Voltage Divider. Resistors R1, R2, and R3 in series make up the divider. Different voltages are measured at different taps (test points) on these resistors


In electronics, a voltage divider (also known as a potential divider) is a simple linear circuit that produces an output voltage (Vout) that is a fraction of its input voltage (Vin). Voltage division refers to the partitioning of a voltage among the components of the divider. Basically, its a series of resistors provided with taps (test points) at certain points and used to provide various potential differences from a single power source

The formula governing a voltage divider is similar to that for a current divider, but the ratio describing voltage division places the selected impedance in the numerator, unlike current division where it is the unselected components that enter the numerator.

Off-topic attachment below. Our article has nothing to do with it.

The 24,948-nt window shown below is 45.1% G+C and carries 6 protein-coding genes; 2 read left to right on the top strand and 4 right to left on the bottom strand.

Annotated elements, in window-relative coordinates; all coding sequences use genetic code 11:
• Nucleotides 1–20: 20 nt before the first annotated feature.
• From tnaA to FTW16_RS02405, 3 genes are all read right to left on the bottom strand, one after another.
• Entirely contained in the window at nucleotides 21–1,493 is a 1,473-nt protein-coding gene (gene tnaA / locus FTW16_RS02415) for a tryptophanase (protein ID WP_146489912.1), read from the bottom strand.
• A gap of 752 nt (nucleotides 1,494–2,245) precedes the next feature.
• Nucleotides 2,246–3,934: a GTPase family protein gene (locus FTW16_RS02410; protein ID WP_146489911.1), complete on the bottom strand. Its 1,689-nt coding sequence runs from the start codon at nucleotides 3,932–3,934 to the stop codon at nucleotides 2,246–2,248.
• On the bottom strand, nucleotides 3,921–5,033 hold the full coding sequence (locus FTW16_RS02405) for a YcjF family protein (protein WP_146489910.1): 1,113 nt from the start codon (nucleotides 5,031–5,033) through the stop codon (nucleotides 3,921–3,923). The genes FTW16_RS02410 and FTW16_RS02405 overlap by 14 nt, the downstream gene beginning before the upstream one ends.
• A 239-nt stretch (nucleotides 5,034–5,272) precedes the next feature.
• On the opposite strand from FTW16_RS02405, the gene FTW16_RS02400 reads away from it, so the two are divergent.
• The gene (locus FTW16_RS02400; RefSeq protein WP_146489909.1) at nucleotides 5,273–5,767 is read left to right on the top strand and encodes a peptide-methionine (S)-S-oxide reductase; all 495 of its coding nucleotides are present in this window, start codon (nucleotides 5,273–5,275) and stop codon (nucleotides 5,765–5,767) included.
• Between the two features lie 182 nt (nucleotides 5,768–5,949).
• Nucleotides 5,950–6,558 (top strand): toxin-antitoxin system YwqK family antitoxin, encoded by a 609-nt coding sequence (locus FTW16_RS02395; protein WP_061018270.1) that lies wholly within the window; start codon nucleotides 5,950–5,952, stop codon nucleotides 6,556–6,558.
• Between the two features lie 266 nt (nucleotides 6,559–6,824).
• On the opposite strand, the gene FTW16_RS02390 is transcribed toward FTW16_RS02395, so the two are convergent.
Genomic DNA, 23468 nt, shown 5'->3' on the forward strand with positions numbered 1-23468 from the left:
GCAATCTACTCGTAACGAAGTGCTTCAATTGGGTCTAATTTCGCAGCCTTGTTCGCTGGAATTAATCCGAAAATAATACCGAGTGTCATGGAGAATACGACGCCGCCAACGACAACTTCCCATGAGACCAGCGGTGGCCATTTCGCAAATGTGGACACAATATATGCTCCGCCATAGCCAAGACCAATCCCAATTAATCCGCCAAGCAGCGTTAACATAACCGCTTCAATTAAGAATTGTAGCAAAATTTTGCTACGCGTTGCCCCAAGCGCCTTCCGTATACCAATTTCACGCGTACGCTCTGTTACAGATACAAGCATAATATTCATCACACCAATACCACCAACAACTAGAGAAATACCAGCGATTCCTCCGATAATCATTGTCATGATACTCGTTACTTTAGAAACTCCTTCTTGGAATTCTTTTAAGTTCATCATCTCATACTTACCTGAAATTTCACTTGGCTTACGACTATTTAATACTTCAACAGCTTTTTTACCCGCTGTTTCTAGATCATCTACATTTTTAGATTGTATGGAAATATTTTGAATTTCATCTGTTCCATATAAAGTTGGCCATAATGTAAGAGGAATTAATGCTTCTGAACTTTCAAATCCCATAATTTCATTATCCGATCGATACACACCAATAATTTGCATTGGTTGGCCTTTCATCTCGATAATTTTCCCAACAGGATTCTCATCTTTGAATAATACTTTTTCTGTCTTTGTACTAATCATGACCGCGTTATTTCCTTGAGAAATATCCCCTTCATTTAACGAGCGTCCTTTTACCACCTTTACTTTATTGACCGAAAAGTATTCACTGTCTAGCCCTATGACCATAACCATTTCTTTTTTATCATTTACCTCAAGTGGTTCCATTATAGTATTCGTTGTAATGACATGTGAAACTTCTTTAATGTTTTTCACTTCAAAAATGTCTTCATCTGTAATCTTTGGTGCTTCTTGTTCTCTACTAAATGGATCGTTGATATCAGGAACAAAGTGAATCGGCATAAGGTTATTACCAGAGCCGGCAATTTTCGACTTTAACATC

A simple example of a voltage divider consists of two resistors in series or a potentiometer. It is commonly used to create a reference voltage, and may also be used as a signal attenuator at low frequencies. The ratio of individual resistance to total resistance is the same as the ratio of individual voltage drop to total supply voltage in a voltage divider circuit. The formula for voltage drop for resistor one is:

formula for voltage drop for resistor two is:

formula for voltage drop for resistor three is:

and so...<Kuphaldt, Tony., "Lessons In Electric Circuits, Volume I – DC"., 5th Ed., October 18, 2006